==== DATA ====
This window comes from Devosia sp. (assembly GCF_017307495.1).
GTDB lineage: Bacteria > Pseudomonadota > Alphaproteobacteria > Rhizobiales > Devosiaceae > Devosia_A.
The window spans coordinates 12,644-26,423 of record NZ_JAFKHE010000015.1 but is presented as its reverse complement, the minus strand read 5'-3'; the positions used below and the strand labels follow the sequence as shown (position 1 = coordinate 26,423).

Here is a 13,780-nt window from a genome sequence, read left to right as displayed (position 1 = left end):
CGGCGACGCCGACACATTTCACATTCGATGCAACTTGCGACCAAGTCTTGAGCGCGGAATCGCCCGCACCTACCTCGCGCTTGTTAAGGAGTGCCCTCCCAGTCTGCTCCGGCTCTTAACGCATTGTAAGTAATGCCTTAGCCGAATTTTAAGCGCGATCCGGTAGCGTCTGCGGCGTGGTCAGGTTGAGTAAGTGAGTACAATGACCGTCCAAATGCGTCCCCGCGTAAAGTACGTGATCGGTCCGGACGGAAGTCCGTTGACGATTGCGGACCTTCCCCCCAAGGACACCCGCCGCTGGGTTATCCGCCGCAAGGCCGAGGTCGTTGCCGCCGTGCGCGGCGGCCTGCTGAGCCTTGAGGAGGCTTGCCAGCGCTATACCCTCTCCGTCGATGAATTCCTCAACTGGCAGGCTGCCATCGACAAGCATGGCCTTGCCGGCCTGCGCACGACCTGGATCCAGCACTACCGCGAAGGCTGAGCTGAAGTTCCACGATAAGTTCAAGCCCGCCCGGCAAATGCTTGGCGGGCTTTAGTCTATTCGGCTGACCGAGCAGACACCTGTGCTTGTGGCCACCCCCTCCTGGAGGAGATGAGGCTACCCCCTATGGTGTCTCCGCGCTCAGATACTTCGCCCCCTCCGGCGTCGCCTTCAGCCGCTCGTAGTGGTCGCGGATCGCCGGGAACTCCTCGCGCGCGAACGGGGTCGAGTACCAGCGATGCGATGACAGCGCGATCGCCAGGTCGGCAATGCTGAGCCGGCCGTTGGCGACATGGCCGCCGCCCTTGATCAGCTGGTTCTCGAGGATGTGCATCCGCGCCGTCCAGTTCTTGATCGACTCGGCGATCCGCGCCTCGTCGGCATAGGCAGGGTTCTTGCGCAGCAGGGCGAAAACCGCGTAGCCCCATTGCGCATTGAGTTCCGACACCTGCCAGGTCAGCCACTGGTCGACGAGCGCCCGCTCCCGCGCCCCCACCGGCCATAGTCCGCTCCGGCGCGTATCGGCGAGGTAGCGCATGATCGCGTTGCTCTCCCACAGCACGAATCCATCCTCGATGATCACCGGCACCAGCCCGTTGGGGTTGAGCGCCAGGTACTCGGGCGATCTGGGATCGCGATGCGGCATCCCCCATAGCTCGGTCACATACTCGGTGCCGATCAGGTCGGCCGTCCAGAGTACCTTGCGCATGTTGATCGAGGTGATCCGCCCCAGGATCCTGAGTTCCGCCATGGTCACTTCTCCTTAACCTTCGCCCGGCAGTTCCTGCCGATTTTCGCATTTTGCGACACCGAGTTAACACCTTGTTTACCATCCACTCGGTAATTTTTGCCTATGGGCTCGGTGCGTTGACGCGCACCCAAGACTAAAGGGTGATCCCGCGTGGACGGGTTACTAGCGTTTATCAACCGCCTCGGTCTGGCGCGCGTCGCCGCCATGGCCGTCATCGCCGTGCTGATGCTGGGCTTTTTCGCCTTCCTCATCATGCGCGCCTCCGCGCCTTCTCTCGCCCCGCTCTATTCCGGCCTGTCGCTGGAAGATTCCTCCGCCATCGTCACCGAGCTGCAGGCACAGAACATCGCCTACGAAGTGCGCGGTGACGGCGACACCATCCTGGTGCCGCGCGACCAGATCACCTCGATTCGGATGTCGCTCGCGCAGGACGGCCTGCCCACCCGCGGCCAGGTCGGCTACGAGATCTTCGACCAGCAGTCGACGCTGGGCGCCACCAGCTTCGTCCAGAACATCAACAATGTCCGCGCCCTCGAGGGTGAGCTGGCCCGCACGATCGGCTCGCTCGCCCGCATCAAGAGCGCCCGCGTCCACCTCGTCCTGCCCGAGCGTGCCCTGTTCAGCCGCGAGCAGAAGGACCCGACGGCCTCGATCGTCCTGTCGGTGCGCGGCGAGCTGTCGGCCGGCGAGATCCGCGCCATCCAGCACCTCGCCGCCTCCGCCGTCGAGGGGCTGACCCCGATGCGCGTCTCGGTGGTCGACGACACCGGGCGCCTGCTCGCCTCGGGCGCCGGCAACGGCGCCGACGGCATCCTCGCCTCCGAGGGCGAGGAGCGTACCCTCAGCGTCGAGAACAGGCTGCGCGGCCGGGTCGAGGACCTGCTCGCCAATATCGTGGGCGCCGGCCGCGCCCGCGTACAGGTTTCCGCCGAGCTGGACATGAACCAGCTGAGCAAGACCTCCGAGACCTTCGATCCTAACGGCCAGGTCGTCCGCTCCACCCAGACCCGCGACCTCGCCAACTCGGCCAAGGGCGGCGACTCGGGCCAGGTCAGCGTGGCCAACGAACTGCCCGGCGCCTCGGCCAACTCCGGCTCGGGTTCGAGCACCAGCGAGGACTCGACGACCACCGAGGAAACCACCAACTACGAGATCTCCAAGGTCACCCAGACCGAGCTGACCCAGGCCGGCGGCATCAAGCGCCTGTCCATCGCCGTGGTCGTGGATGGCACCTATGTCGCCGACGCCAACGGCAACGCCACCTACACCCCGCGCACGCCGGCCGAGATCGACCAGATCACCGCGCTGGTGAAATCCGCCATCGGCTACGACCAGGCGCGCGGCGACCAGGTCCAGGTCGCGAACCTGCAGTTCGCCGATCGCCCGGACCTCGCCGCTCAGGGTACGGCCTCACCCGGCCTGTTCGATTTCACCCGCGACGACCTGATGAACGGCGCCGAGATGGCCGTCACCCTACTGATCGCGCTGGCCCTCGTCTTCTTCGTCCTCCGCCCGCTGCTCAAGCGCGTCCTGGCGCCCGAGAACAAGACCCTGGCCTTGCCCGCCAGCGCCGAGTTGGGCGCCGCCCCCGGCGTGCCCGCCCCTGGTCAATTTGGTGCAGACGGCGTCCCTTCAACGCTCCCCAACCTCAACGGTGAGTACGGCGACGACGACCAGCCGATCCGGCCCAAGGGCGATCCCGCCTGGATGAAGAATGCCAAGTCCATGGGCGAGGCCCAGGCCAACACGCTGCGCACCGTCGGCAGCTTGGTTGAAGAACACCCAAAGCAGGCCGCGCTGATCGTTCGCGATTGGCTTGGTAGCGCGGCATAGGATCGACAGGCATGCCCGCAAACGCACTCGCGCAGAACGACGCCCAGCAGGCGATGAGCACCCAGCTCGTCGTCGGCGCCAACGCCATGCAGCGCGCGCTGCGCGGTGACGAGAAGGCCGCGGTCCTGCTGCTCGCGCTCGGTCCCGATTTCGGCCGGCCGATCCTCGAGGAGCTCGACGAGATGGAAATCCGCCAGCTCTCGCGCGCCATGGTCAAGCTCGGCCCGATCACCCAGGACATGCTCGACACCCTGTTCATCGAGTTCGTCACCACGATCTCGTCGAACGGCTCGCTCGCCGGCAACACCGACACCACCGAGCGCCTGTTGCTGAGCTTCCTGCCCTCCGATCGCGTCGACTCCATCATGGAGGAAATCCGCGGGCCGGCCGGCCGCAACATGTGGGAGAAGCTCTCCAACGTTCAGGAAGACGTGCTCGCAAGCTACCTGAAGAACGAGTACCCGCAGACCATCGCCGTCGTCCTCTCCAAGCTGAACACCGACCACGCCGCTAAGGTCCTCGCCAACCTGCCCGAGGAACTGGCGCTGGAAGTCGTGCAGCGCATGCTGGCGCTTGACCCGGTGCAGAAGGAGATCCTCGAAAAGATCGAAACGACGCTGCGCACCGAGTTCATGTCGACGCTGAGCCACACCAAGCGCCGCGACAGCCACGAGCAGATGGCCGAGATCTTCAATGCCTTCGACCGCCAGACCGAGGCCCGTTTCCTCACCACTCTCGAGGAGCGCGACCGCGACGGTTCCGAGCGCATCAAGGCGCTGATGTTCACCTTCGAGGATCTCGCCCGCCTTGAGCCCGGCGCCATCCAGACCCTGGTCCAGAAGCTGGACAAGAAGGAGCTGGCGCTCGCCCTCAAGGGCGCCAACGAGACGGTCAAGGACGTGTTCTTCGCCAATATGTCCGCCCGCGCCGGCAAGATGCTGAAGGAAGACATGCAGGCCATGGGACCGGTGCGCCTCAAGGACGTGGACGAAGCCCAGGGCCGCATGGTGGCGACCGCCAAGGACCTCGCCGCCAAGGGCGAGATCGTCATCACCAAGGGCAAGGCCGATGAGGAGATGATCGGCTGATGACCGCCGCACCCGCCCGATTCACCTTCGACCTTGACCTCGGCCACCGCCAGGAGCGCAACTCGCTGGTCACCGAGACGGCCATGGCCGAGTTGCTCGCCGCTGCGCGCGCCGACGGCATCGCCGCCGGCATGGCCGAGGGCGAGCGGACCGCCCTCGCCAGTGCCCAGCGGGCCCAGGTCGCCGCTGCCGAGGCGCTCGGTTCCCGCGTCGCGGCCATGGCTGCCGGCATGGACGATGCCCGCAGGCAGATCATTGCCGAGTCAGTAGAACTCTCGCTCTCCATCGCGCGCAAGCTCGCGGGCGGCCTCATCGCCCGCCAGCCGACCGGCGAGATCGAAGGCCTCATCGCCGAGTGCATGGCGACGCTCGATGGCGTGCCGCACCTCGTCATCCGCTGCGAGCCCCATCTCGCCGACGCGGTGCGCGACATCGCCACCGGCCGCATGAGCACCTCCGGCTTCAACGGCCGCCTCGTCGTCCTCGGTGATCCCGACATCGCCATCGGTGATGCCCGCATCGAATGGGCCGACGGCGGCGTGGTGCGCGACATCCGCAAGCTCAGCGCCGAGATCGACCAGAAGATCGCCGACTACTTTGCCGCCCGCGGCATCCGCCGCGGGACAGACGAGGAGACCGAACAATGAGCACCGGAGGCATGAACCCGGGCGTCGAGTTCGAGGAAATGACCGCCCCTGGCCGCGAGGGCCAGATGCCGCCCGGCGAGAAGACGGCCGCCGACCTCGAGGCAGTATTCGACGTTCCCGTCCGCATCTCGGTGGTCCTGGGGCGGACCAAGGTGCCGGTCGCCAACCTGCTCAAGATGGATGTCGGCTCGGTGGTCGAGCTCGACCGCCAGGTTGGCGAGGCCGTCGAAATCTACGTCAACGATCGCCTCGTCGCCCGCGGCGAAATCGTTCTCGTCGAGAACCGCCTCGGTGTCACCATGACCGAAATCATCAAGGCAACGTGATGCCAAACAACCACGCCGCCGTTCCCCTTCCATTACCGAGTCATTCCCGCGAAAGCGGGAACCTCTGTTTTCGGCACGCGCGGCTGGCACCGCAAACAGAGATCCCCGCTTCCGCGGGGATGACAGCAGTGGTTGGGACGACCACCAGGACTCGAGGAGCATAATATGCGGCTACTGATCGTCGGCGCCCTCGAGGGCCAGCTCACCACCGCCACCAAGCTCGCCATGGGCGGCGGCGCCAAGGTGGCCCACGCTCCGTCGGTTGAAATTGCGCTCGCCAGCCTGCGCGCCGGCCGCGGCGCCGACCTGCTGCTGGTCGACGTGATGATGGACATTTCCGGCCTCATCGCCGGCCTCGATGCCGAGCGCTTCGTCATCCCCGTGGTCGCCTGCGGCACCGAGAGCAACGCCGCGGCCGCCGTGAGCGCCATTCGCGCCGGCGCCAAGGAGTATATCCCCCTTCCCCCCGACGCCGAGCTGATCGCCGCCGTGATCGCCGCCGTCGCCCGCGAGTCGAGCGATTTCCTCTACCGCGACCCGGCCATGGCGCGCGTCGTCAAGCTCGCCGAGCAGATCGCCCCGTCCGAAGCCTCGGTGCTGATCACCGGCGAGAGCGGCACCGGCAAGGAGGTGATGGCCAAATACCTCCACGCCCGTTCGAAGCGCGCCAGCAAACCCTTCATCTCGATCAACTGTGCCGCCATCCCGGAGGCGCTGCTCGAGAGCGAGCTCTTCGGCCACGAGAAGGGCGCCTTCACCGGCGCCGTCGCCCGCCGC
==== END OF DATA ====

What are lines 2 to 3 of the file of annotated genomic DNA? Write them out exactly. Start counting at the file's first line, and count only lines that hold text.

GTDB lineage: Bacteria > Pseudomonadota > Alphaproteobacteria > Rhizobiales > Devosiaceae > Devosia_A.
The window spans coordinates 12,644-26,423 of record NZ_JAFKHE010000015.1 but is presented as its reverse complement, the minus strand read 5'-3'; the positions used below and the strand labels follow the sequence as shown (position 1 = coordinate 26,423).